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Community Rating: 3.732 / 5  (41 votes)
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Before sixth edition rules, Interrupts were "faster" than Instants. Just like how nowadays, when an Instant is being cast you can't cast a Sorcery until the Instant resolves, back then when an Interrupt was being cast you couldn't cast an Instant until the Interrupt resolved. There was a window between a spell being "announced" and being "successfully cast", see Equilibrium's wording for relevancy, and during that window only Interrupts could be used. So, for example, you couldn't respond to Lightning Bolt by using Impulse to dig for a counter (it would be too late to counter the bolt by the time impulse resolved), and you couldn't re-activate an ability while Interdict was being cast. Similar to split second, but not exactly the same.
Posted By: dustmop (10/23/2011 7:49:22 PM)


@Mode: You're totally forgetting that activated abilities are not exclusively from permanents. This doesn't stop Forecast or Unearth, for instance.
Posted By: Shiny_Umbreon (11/2/2010 5:46:41 PM)


This card is really amazing in many formats. It'll stop Eight-and-a-Half-Tails despite how much mana they have (even in formats like Type 4 where you have infinite mana). Its ability to stop abilities for the rest of the turn is its true strength; it can even stop en-kor cards from redirecting damage. Heck--it can even stop Sensei's Divining Top!

NOTE: also, this card was better when printed since it was an interupt. Imagine this card with split second. Its pretty much what we used to have...
Posted By: kitsunewarlock (3/24/2010 5:47:02 PM)


appears to be better than Squelch...it can counter any activated ability, but Interdict can counter those from artifacts, creatures, enchantments or lands...with the exception of planeswalkers, there is no permanent type left that couldn't also be countered with this card.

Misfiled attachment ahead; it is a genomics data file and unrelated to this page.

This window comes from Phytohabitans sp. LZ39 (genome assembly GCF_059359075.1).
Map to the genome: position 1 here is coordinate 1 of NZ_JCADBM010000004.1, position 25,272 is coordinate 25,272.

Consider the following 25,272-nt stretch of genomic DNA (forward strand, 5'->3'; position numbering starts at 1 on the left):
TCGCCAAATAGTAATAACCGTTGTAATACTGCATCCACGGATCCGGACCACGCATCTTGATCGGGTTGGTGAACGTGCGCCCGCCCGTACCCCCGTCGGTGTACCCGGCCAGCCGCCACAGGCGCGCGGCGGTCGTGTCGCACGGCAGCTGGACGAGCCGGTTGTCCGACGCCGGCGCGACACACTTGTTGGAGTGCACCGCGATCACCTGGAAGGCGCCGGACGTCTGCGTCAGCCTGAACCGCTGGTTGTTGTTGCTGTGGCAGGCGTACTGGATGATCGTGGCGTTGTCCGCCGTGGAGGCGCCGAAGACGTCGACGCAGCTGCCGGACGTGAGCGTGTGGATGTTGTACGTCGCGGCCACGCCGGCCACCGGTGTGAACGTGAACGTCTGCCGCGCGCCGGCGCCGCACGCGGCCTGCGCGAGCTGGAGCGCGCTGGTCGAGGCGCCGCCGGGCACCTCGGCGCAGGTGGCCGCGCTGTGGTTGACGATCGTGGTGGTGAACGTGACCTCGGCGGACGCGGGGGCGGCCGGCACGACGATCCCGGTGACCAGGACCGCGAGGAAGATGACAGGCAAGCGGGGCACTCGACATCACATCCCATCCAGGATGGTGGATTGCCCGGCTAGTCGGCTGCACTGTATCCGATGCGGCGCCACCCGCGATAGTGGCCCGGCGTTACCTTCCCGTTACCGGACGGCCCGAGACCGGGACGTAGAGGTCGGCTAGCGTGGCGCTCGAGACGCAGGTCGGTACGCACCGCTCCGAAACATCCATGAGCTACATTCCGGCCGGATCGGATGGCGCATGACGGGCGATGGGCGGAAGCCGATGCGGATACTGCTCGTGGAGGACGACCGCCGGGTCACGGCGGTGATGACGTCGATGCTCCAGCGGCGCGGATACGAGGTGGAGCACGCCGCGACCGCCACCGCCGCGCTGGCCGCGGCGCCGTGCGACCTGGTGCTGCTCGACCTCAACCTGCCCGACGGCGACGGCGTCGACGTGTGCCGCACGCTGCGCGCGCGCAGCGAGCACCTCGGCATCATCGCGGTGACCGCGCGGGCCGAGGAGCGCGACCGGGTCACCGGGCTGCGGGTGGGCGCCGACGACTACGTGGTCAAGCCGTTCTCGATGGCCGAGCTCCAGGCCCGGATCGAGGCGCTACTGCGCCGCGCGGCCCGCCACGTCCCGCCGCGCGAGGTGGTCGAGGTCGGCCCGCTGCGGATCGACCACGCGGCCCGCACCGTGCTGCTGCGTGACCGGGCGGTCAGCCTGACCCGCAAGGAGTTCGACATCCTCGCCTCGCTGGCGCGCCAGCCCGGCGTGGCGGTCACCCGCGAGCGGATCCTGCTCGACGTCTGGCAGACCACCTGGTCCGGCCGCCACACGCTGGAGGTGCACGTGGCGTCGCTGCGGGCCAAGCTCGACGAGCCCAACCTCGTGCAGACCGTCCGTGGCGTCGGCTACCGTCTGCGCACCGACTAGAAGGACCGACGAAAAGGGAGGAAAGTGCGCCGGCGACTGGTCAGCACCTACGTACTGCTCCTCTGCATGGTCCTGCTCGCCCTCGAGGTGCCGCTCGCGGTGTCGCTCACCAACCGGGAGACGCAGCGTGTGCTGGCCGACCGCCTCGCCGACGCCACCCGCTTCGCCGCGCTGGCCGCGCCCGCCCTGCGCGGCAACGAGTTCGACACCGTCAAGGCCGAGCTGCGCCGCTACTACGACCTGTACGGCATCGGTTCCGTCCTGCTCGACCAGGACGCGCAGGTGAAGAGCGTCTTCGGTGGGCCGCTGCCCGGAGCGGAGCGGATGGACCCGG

i guess the reason from this de***ion comes from the de***ion from sorceries and instants at this time, since additional costs of them where shown like activated abilities.
Posted By: Mode (2/14/2009 4:16:59 AM)


The picture is horrible.
Posted By: tavaritz (7/27/2011 12:14:08 AM)


irregardless isn't a word...a valid point though, nonetheless.
Posted By: Champion_Kitsune (3/10/2010 8:21:58 PM)


don't you mean regardless?
Posted By: thelittleupsman (1/3/2010 8:45:32 PM)


Let me cut to the chase. This card is strictly worse than Trickbind, despite the draw. For that reason alone, I'm going to rate it poorly.

The Time Spiral and Lorwyn blocks had the unfortunate side-effect of making this already narrow card just a little worse. This card, which could previously interact with every permanent type, is now useless against the one argued to be Magic's most powerful (Planeswalker). Plus, Instants and Sorceries CAN have activated abilities (Suspend is a thing). Ultimately, for reasons of applicability and mana, I'd probably never play this card in the few formats it's legal.

Trickbind, by contrast, has the advantage of countering any ability (except mana abilities) with no card type restrictions. It's also legal in Modern and fair enough to reprint in Standard. All considered, the "draw a card" is easily trumped by Interdict's limitations. (Trickbind's Split second is arguably more relevant anyway.)

Posted By: Edward_Mass (8/27/2013 8:23:54 PM)


How does changing this card from an "interrupt" to an "instant" make it worse? "Interrupt" does not mean split second.
Posted By: Arglypuff (10/28/2010 12:32:38 AM)


It'll buy you a turn versus Isochant... But it's merely a sideboard card.
Posted By: Coufu (4/19/2009 10:55:34 PM)


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